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What I Learned on Kauai

I’m going home today, a little older, a little wiser, and somewhat fatter.

Here are some tidbits I discovered whilst slaving away on Hawaii’s Garden isle:

1) I dig Ni’ihau.

Kauai’s next-door neighbor is the island of Ni’ihau, but think twice if you want to invite them over for a family barbecue. You can’t visit. Locals insist that you’ll be shot on sight if you try, although I find that hard to believe. Still, the truth is pretty strange on its own.

The island of Ni’ihau is privately owned by a family of billionaires. The whole stinking island!

They bought it in the 1870s for ten grand. The handful of locals who still live there speak Hawaiian as their primary language – it’s the only place on earth where that still happens. They have a few electrical generators, but mostly they live a fairly Gilliganic existence, only without the help of the Professor.

In 2004, 40 votes were cast from Ni’ihau, all but one for George W. Bush. It’s called the Forbidden Isle, and you would think all the people there would be hardcore, Ted Kaczynski-type lefties, but other than the Reagan Library in Simi Valley, California, it’s the most Republican place on earth.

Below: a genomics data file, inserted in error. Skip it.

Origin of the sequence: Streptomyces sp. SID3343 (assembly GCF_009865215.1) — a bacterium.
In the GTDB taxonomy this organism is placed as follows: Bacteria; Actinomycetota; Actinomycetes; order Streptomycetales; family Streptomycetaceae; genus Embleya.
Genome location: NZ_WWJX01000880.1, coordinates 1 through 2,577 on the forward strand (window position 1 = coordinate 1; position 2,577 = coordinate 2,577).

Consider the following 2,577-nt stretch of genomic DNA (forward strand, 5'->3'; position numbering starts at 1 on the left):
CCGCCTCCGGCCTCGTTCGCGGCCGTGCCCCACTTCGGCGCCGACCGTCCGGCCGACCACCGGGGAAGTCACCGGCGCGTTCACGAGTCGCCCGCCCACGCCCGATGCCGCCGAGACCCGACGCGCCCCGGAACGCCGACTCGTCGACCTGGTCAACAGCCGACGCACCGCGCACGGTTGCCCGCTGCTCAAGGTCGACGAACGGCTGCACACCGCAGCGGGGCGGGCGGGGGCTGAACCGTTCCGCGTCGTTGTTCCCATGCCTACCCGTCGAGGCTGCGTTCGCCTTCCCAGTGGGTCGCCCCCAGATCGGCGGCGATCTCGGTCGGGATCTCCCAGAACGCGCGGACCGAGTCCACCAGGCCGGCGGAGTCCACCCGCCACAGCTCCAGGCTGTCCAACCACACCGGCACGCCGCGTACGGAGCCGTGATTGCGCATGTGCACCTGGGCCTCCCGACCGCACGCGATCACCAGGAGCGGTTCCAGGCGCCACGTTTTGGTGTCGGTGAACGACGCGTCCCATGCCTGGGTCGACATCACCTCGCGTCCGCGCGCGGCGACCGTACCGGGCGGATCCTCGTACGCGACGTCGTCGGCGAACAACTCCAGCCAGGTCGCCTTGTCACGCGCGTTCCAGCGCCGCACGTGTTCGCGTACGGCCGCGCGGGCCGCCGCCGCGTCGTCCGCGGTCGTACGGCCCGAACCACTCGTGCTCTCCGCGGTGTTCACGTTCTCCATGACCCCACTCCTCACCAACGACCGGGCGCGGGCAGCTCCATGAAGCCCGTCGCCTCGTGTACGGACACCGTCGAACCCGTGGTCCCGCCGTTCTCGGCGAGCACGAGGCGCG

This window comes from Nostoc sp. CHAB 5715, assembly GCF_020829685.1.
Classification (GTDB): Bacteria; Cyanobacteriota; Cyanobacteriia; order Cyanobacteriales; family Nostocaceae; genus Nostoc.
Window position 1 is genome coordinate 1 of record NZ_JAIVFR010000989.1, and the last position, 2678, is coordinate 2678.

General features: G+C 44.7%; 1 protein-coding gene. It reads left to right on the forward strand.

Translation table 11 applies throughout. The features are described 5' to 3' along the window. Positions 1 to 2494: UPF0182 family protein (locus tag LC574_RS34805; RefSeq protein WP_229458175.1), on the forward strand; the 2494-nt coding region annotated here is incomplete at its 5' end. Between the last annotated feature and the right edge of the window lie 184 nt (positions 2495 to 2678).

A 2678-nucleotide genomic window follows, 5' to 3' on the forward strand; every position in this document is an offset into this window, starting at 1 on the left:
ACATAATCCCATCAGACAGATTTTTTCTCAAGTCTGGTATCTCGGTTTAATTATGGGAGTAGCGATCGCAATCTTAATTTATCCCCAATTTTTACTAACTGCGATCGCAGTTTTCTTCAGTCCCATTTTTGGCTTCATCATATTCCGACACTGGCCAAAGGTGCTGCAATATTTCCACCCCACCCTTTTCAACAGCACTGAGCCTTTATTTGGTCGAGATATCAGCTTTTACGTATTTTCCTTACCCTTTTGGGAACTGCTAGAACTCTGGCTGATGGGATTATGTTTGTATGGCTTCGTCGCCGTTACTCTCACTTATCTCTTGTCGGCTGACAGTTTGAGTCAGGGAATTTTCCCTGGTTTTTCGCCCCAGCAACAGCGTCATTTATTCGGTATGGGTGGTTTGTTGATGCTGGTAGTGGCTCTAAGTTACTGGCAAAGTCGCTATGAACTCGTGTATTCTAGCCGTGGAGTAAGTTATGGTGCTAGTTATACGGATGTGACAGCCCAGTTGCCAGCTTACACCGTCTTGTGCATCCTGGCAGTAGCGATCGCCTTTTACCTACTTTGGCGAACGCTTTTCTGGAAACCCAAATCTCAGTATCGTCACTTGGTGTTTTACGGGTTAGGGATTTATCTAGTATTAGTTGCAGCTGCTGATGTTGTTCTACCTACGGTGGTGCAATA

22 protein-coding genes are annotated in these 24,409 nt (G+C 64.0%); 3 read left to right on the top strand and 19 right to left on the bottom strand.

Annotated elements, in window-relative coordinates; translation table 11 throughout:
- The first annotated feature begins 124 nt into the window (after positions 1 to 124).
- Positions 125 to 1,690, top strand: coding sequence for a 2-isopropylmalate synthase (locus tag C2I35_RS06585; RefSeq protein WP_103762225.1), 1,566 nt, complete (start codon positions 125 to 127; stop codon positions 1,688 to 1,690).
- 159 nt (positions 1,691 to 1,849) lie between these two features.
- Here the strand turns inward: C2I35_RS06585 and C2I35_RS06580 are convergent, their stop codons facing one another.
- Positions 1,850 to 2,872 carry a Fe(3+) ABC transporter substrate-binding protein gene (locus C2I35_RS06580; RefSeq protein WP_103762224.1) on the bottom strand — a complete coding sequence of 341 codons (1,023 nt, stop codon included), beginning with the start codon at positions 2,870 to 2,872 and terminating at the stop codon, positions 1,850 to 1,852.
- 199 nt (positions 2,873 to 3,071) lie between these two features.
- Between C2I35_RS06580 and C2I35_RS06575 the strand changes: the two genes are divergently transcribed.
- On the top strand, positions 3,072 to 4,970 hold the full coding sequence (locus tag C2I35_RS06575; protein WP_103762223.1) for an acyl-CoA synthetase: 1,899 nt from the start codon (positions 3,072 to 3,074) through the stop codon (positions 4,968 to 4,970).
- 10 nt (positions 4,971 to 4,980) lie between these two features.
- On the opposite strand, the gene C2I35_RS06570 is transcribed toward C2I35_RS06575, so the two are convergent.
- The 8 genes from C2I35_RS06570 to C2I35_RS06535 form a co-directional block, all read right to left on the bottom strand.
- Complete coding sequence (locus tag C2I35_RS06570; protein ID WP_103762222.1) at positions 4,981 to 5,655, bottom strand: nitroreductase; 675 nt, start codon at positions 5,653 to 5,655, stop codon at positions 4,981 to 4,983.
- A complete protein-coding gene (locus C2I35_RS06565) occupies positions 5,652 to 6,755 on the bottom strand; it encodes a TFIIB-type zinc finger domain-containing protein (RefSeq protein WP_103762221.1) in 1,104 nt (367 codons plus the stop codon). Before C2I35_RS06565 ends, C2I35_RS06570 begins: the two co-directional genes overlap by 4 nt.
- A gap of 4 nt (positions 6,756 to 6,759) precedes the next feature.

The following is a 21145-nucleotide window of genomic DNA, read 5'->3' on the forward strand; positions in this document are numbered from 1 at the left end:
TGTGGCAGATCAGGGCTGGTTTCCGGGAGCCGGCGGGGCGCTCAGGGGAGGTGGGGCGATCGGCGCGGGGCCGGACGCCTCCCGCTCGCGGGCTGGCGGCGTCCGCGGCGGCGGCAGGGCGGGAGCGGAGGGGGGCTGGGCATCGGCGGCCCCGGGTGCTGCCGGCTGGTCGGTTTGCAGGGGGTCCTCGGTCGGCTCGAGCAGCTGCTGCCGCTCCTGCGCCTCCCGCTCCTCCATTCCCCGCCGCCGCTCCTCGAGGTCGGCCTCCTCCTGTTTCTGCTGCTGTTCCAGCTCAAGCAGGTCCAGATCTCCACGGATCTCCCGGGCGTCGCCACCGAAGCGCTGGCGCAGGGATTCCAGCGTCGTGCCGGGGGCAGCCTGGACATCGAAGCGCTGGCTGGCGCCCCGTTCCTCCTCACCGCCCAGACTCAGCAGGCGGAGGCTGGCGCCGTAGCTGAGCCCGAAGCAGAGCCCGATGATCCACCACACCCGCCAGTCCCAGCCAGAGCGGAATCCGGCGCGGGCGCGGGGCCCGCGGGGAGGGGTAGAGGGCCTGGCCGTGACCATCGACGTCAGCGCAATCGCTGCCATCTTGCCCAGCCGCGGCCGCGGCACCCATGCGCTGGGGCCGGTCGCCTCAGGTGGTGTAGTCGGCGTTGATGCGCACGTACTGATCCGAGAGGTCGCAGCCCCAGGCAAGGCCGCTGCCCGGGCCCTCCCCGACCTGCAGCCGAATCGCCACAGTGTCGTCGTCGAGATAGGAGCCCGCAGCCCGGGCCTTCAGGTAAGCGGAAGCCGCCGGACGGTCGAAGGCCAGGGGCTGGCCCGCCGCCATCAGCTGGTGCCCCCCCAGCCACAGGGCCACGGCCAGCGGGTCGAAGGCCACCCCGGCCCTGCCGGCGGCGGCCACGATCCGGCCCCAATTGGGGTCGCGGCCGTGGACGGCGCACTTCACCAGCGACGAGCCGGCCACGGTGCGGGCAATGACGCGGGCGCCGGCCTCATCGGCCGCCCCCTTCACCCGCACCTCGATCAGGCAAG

The owners continue to subsidize the place, and it’s costing them gazillions, mainly in property taxes, which run in the millions per year. Most Kauaians want Ni’ihau to continue as a sort of nature preserve for native Hawaiian culture, but the owners want to lease some of the land to the government to help create a missile defense system, much like the missile defense systems they had back under King Kamehameha.

2) Visit Kauai by plane, not by boat.

Kauai is also the place where the new Superferry will no longer go, because surfers and boaters repeatedly kept the ferry from docking. Apparently, big boats disrupt the ecosystem. So ferry service to Kauai is postponed indefinitely, while massive cruise ships that are about three times larger than the ferries make port several times a day.

3) The north shore rocks.

The north shore of Kauai is 73% more fun than the south shore.

4) If you take enough drugs, mountains can look like dragons.

Puff the Magic Dragon can still be found in a land called Hanalei, although, unlike in the song, the town is pronounced Hanalay, not Hanalee. The song was written looking out from Hanalei Bay, where a big mountain supposedly looks like a sleeping dragon at sunset, when you can’t see all the trees.

I think it looks like a bunch of rocks, but I’m not high, either.

5) Come to Kauai with your family.

Swimming in the ocean all by yourself gets boring in 10.3 minutes.

6) I need a haircut.

But I’m going to wait until I’m back in the mainland before I get it.

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